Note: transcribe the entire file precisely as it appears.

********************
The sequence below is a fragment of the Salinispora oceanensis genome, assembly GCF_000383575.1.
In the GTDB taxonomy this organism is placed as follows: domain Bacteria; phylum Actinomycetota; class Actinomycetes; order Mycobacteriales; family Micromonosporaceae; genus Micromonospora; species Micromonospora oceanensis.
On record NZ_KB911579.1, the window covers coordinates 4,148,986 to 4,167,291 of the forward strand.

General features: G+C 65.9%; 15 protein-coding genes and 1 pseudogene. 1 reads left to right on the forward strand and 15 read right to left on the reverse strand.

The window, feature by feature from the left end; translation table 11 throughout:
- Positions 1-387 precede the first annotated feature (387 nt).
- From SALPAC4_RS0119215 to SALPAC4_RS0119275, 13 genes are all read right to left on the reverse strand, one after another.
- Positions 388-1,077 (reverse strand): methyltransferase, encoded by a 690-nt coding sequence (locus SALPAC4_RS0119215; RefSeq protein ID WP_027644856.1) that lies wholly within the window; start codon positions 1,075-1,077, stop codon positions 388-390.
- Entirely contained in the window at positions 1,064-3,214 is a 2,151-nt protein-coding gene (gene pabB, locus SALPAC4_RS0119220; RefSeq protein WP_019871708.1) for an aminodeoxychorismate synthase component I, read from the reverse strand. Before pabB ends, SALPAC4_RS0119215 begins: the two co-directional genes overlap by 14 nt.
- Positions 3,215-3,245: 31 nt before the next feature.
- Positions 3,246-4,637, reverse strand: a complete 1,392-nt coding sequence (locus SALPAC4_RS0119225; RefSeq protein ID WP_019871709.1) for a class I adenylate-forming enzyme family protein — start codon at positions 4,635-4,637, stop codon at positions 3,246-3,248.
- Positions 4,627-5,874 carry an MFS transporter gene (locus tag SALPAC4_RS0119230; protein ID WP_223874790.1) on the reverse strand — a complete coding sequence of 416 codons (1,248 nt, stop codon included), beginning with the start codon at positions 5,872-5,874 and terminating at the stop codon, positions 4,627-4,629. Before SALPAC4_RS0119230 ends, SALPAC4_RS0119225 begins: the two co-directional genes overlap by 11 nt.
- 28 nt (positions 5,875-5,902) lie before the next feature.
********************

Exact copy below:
The sequence below is a fragment of the Salinispora oceanensis genome, assembly GCF_000383575.1.
In the GTDB taxonomy this organism is placed as follows: domain Bacteria; phylum Actinomycetota; class Actinomycetes; order Mycobacteriales; family Micromonosporaceae; genus Micromonospora; species Micromonospora oceanensis.
On record NZ_KB911579.1, the window covers coordinates 4,148,986 to 4,167,291 of the forward strand.

General features: G+C 65.9%; 15 protein-coding genes and 1 pseudogene. 1 reads left to right on the forward strand and 15 read right to left on the reverse strand.

The window, feature by feature from the left end; translation table 11 throughout:
- Positions 1-387 precede the first annotated feature (387 nt).
- From SALPAC4_RS0119215 to SALPAC4_RS0119275, 13 genes are all read right to left on the reverse strand, one after another.
- Positions 388-1,077 (reverse strand): methyltransferase, encoded by a 690-nt coding sequence (locus SALPAC4_RS0119215; RefSeq protein ID WP_027644856.1) that lies wholly within the window; start codon positions 1,075-1,077, stop codon positions 388-390.
- Entirely contained in the window at positions 1,064-3,214 is a 2,151-nt protein-coding gene (gene pabB, locus SALPAC4_RS0119220; RefSeq protein WP_019871708.1) for an aminodeoxychorismate synthase component I, read from the reverse strand. Before pabB ends, SALPAC4_RS0119215 begins: the two co-directional genes overlap by 14 nt.
- Positions 3,215-3,245: 31 nt before the next feature.
- Positions 3,246-4,637, reverse strand: a complete 1,392-nt coding sequence (locus SALPAC4_RS0119225; RefSeq protein ID WP_019871709.1) for a class I adenylate-forming enzyme family protein — start codon at positions 4,635-4,637, stop codon at positions 3,246-3,248.
- Positions 4,627-5,874 carry an MFS transporter gene (locus tag SALPAC4_RS0119230; protein ID WP_223874790.1) on the reverse strand — a complete coding sequence of 416 codons (1,248 nt, stop codon included), beginning with the start codon at positions 5,872-5,874 and terminating at the stop codon, positions 4,627-4,629. Before SALPAC4_RS0119230 ends, SALPAC4_RS0119225 begins: the two co-directional genes overlap by 11 nt.
- 28 nt (positions 5,875-5,902) lie before the next feature.